Image

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Re: 7BR Lube Grooves In Cold Weather

Postby mtngun » Sat Feb 11, 2017 12:48 pm

Here's the XC. The temperature had warmed up to 39 - 40 degrees F. No gas checks came off.

Surprisingly, the outliers were #6, 8, and 10.
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Re: 7BR Lube Grooves In Cold Weather

Postby mtngun » Sun Feb 12, 2017 7:45 am

Loverider #1. The outliers were #5 (might have been #1), #4, and #9. No gas checks came off.
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Re: 7BR Lube Grooves In Cold Weather

Postby mtngun » Sun Feb 12, 2017 9:09 am

Loverider #2, again. The outliers were #6, #3, #10, and #7. This time I happened to record the point of impact for the fouling shot (#0), too, and included it in my sketch. The fouling shot would have gone into the center of the group, a very desirable characteristic. :) No gas checks came off.
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Re: 7BR Lube Grooves In Cold Weather

Postby mtngun » Sun Feb 12, 2017 9:29 am

Summary of Cold Temperature Accuracy, listed from best to worst:
-- 1.55" Loverider #2
-- 1.88" Loverider #2
-- 1.90" Loverider #1
-- 2.30" Loverider #1
-- 3.60" XC
-- 3.75" XC
-- 4.20" Loverin
-- 12.38" Loverin

So the results were mostly consistent except for the Loverin bullet which alternated between shotgun pattern and merely lousy.

None of the cold temperature groups were as good as the Loverin's warm temperature average of 1.4" - 1.5".

These tests have proven that bullet design definitely affects cold temperature performance, with the Loverider being the least temperature sensitive. The type of lube probably affects cold temperature performance, too, but that's another test for another day.

The check shank length may be a factor, with the shorter shanks being less temperature sensitive in this shootout. At the very least, we can say that the short shank on Loverider #2 might have helped, and certainly did not hurt. The theory behind that is that, if the lube is too stiff and if the clearances are too tight for lube to squirt out of the way as the lube on the check shank is engraved by the rifling, then hydraulic pressure might be pushing the check off the shank. I have no way to prove or disprove that theory, but it does sound reasonable.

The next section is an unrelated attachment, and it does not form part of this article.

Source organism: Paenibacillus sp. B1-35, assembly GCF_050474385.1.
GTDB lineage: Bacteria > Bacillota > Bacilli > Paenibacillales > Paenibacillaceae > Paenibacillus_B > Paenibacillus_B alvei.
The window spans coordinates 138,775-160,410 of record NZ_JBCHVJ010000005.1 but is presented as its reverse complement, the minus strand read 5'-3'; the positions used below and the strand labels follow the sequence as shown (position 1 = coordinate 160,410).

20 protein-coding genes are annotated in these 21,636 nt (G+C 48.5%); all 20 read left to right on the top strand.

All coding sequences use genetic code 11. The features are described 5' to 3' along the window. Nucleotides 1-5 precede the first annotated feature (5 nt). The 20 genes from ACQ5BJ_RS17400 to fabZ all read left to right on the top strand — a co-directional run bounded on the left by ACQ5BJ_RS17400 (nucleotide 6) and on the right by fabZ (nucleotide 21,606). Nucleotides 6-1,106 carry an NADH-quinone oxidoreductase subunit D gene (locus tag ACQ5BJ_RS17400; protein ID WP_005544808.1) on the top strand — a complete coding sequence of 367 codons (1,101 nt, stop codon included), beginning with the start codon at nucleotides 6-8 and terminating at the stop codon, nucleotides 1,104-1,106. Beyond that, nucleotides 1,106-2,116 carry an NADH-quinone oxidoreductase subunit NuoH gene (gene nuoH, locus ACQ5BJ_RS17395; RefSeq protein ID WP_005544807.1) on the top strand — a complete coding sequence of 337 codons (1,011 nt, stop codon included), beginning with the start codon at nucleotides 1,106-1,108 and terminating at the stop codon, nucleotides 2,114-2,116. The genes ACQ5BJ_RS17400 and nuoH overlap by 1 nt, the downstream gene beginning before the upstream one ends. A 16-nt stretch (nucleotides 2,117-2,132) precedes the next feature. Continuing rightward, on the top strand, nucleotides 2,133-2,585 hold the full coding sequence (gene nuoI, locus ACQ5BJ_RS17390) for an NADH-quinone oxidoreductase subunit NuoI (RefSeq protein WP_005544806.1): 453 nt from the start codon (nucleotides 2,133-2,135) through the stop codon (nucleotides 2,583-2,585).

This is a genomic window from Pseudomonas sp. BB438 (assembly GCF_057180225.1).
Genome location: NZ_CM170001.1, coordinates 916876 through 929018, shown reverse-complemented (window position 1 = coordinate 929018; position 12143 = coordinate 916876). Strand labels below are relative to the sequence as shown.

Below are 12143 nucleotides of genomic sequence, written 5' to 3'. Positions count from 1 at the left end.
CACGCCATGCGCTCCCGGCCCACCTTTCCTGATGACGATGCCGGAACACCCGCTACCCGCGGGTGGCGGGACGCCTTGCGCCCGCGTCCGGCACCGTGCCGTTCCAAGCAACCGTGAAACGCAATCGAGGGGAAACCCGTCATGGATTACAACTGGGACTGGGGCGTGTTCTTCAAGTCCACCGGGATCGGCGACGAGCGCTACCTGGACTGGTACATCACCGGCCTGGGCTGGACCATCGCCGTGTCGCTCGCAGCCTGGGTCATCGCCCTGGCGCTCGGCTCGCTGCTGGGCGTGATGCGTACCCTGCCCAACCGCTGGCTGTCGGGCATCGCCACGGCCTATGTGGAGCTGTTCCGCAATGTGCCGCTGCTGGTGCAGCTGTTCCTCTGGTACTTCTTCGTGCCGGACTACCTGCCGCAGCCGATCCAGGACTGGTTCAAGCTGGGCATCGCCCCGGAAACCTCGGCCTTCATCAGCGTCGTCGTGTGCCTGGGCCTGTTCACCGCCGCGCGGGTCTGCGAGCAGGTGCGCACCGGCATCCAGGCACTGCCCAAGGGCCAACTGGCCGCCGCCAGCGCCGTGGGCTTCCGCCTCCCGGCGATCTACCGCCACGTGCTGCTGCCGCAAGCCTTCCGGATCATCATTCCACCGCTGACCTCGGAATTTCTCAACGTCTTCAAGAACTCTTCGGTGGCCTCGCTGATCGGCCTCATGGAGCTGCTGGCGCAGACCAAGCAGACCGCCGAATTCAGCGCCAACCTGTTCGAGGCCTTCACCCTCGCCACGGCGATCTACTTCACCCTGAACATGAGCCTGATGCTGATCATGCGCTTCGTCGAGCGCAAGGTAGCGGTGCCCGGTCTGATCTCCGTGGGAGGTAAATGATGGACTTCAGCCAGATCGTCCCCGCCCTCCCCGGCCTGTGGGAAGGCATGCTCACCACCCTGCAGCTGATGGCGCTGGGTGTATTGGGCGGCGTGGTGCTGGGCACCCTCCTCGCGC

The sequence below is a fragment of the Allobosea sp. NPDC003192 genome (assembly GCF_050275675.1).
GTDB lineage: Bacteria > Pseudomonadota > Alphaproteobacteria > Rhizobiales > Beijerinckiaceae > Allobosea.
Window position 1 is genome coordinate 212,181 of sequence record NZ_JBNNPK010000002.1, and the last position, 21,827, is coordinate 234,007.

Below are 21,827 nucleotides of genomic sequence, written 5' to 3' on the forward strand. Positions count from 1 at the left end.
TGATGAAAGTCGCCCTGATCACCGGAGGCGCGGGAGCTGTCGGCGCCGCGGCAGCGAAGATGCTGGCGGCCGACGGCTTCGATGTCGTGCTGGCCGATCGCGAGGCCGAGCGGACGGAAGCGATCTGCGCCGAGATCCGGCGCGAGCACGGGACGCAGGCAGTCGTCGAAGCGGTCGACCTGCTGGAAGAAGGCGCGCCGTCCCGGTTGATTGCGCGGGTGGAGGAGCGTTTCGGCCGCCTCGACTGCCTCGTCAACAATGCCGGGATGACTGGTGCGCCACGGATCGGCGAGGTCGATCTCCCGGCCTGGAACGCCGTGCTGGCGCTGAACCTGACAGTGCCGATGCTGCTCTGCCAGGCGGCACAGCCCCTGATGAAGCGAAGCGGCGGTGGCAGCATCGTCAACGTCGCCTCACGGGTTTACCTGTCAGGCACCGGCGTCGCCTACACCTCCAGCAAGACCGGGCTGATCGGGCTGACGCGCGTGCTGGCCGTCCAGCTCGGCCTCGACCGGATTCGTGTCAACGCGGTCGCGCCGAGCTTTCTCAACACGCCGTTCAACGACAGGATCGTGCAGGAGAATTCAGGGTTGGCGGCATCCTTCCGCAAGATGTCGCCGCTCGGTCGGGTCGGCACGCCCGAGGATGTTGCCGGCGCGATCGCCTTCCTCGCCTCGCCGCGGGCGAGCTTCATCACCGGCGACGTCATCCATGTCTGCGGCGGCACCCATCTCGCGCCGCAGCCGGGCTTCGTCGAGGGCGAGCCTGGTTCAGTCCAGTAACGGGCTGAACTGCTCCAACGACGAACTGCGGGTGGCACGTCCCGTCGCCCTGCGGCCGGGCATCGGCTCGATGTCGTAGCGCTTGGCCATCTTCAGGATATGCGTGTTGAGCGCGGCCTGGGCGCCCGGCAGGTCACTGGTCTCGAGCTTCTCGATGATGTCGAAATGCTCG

Things to Do Next Time and Down the Road:
-- test Loverider #2 in warm temperatures
-- test the Loverider #2 design in other calibers
-- test Loverider #2 with enhanced reclaimed shot, because I'm wondering if a harder alloy would help compensate for the minimal groove diameter bearing area of the Loverider design?

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Re: 7BR Lube Grooves In Cold Weather

Postby mtngun » Sat Feb 18, 2017 12:19 pm

Trying a cold temperature Loverider in the 30 BR, cross-posted from my 30 BR thread:
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Rifle and ammo were 40 degrees F. A randomly picked load of 32.0 gr. RL10, oven treated reclaimed shot about 35 BHN, and BAC lube. Velocity ranged from 2608 (the 1st shot) to 2677 (the 9th shot). I broke from my usual practice of shooting a fouling shot, and instead fired the very first shot into the group. It landed in the center of the group. The outliers were #4 (the highest shot) and #5 (the low flier).

This was a new-to-me bullet in a new-to-me chamber and a new-to-me load, so I have nothing to compare it to. For now I can only say that it shot a group rather than a pattern, and the first shot from a cold clean barrel went into the group.

It did shed 3 gas checks out of 11 shots, though. :( I'm getting the impression that gas checks are more likely to come off in cold weather than in warm weather?
Image

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Re: Lube Grooves In Cold Weather

Postby mtngun » Sun Feb 19, 2017 12:06 pm

A retest of the 30BR Loverider, except with the lube scraped out of the check shank, and more velocity.
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Now let's shoot a Loverin for comparison. This one happened to fit the throat a little better than the Loverider.
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The cold Loverin shot just as well as the cold Loverider in this particular barrel.
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So far it appears that the Pacnor 7BR is very fussy in cold temperatures, and prefers a Loverider design. However the Krieger 30 BR is not so fussy, and has no preference in bullet design. Neither barrel gives top accuracy when cold with any bullet.